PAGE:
Don’t you love a book that provides an immediate emotional response and also causes you to ponder questions from the very first sentence? Caroline Fraser’s first sentence in Prairie Fires caused me to experience the grief over the loss of Caroline Ingalls, partially because I feel I knew her through her daughter’s words, and to feel empathy for the little girl/woman who called her “Ma”.
Most of us cannot imagine receiving such news in a telegram, or not seeing our mothers for more than 20 consecutive years. Why was this the case?
Caroline Fraser (CF) points out that Laura was a woman bubbling over with emotions, feelings, opinions and memories, despite her reserved demeanor. She found her outlet for this in her writing. It is something for which we can all be grateful, because she gifted us with her prose.
CF introduces us to a Laura, beyond the one we feel we know, presenting an intimate version of her for us, as if she were a back door friend, who popped over for a fireside chat. She sheds light on Laura’s temperament and demeanor, not just the Laura we loved as a little girl for her enthusiasm for life, her innocent mischief, and her keen observations of her surroundings, that captured us as readers, but the mature and complex woman who is more mysterious.
CF suggests we will be taken to dark corners of Laura’s memories, places we never expected to visit, and for some reason I cannot wait to go.
We see hints that we will get to know Rose better, that elusive woman who had the privilege, (trial?) of calling Laura “Mother.” CF confirms what we who have studied LIW eagerly have long suspected, that Rose was instrumental in the development and fruition of the Little House series. Rose was a master of taking a germ of an idea for a story, creating and embellishing it until it became a magical tale. Without her, Laura may not have been able to take a childhood full of grim hardship, hunger and danger, and create the world we now know from her books. CF calls it epic and uplifting.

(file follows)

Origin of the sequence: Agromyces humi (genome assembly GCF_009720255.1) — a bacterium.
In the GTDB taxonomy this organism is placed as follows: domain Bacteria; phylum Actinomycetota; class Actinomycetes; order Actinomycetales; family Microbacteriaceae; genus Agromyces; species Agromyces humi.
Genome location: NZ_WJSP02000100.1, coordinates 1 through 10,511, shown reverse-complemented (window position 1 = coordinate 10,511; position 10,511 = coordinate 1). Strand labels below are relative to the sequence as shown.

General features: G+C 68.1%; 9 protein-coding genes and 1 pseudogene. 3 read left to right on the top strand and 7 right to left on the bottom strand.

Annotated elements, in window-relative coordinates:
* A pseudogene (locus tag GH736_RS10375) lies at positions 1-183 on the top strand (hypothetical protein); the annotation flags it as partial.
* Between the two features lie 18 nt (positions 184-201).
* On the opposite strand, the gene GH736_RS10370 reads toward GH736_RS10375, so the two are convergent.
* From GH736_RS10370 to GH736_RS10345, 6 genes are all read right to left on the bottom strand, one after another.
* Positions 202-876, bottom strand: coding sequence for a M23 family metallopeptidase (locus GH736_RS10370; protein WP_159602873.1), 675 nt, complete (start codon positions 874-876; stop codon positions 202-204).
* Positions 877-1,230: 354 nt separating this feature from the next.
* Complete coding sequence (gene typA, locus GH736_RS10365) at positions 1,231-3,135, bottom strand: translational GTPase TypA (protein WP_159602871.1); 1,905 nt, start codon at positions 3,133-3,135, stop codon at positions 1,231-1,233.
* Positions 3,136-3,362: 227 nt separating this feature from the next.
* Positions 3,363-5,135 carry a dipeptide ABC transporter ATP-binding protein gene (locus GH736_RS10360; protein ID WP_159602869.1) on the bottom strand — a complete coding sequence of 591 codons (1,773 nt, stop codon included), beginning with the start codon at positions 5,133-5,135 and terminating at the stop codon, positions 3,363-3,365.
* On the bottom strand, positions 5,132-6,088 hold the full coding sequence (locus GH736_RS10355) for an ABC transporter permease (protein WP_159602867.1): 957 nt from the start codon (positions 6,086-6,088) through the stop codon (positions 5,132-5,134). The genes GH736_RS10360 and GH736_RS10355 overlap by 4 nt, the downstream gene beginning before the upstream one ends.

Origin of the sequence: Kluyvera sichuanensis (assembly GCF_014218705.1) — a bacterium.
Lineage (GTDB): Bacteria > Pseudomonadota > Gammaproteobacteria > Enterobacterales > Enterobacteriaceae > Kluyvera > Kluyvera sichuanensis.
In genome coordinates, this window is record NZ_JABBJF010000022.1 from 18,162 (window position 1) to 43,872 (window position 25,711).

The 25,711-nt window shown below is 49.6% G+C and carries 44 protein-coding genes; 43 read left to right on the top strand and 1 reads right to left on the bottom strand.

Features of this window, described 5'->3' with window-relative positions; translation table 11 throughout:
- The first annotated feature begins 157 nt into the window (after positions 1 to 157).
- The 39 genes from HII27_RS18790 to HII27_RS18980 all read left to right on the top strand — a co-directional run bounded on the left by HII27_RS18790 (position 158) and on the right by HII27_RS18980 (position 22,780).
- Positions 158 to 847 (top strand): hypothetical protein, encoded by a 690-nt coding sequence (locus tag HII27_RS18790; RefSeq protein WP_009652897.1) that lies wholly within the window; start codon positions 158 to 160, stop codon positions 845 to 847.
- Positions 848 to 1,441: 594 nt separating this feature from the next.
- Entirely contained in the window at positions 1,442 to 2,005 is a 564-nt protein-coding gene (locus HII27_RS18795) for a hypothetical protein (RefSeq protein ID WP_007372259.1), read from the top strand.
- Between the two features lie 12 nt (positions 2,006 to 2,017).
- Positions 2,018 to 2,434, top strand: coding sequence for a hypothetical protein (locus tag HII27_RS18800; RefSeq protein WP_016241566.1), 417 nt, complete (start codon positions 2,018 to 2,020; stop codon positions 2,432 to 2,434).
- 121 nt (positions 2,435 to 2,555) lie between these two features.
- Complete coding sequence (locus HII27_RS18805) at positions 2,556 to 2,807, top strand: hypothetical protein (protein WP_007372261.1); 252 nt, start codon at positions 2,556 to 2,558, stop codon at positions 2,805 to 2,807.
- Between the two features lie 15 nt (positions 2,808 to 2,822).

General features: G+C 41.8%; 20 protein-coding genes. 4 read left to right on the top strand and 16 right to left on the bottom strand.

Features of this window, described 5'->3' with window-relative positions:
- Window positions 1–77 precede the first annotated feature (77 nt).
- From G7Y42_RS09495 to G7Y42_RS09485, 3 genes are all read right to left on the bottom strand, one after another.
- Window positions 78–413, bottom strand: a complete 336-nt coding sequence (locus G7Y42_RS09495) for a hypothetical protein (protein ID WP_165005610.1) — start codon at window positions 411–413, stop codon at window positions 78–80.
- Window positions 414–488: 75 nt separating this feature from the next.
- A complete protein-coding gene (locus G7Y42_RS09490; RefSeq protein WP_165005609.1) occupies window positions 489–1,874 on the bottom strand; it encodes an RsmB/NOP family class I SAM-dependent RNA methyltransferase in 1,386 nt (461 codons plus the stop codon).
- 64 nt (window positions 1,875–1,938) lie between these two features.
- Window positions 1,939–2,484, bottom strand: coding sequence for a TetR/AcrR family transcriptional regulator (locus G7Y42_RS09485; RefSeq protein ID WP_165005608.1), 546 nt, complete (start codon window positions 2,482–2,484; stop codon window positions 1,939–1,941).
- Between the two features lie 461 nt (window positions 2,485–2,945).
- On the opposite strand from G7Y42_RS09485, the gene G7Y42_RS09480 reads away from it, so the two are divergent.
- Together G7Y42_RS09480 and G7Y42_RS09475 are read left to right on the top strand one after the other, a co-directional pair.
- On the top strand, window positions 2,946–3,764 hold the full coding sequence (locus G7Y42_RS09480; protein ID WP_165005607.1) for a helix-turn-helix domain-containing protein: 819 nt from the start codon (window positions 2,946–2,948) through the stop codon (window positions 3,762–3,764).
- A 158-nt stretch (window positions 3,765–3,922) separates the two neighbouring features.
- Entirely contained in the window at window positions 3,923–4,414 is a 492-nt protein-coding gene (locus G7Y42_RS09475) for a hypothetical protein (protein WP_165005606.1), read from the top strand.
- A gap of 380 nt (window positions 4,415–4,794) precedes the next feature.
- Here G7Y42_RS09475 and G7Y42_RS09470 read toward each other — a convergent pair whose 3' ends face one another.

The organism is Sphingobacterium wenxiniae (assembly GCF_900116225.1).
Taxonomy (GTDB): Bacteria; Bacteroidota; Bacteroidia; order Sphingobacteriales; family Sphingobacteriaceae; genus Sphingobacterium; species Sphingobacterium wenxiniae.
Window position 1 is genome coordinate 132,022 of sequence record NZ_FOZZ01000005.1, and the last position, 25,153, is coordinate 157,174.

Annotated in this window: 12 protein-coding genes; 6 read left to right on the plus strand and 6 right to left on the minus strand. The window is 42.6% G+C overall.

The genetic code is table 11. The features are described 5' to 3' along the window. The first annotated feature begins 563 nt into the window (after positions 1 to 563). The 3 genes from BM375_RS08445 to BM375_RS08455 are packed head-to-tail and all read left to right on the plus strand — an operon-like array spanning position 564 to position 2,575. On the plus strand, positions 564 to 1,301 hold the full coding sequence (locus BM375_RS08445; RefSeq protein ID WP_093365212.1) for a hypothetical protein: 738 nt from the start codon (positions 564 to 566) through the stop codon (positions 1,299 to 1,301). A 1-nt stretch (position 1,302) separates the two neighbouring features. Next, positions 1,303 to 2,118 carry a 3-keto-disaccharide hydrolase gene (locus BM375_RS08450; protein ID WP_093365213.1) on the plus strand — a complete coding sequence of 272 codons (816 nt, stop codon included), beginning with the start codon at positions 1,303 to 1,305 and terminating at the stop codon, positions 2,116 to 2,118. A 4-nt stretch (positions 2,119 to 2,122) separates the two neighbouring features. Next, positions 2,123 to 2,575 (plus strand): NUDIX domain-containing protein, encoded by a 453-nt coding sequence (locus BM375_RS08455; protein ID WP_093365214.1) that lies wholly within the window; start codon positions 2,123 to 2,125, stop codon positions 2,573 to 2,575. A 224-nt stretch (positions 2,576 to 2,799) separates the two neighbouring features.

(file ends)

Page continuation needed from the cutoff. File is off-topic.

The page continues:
If I could have a chat with Laura today, I would like to reassure her of a few things.
- Her hen raising skills are making a comeback. There are chicken coops now, even in urban settings, and cage free is the new standard.
- Voting has empowered women beyond her wildest dreams. Women are voting, running for office, and leading.
- I would love to tell Laura that spring cleaning is, indeed, extinct for most of us.
- I would want her to know that thanks to her, so many of us have been inspired to read, write, never give up, and see the beauty in the small pleasures.
What would you like to tell Laura? How would you reassure her, that her stories have endured, and that we are discussing them nearly 90 years after their inception.
Near the end of her introduction in Prairie Fires, CF gracefully relates her family history to the Ingalls, proving that the theme of next year’s LIWLRA conference is apt. All roads do lead to Laura.
I suppose we can all do it. I grew up in northeastern Ohio, where state route 14 runs right through it. They do not link up, but Highway 14 in Wisconsin, Minnesota and South Dakota is known as the Laura Ingalls Wilder Historic Highway.
Can you substitute your details into the iconic sentence we all recognize as the first introduction to the book that captured our imaginations?
Once upon a time, sixty years ago a little girl lived near a small woods in Ohio in a little yellow house made of bricks.
It is where my love of the tales of Laura Ingalls Wilder was nurtured.
For me, the 60 years is accurate, for CF, not so many years, but it is apparent in this magnificent volume, we are kindred spirits.
So, onward, to the rest of the compelling story.
-Judy Green, Former LIWLRA Board Member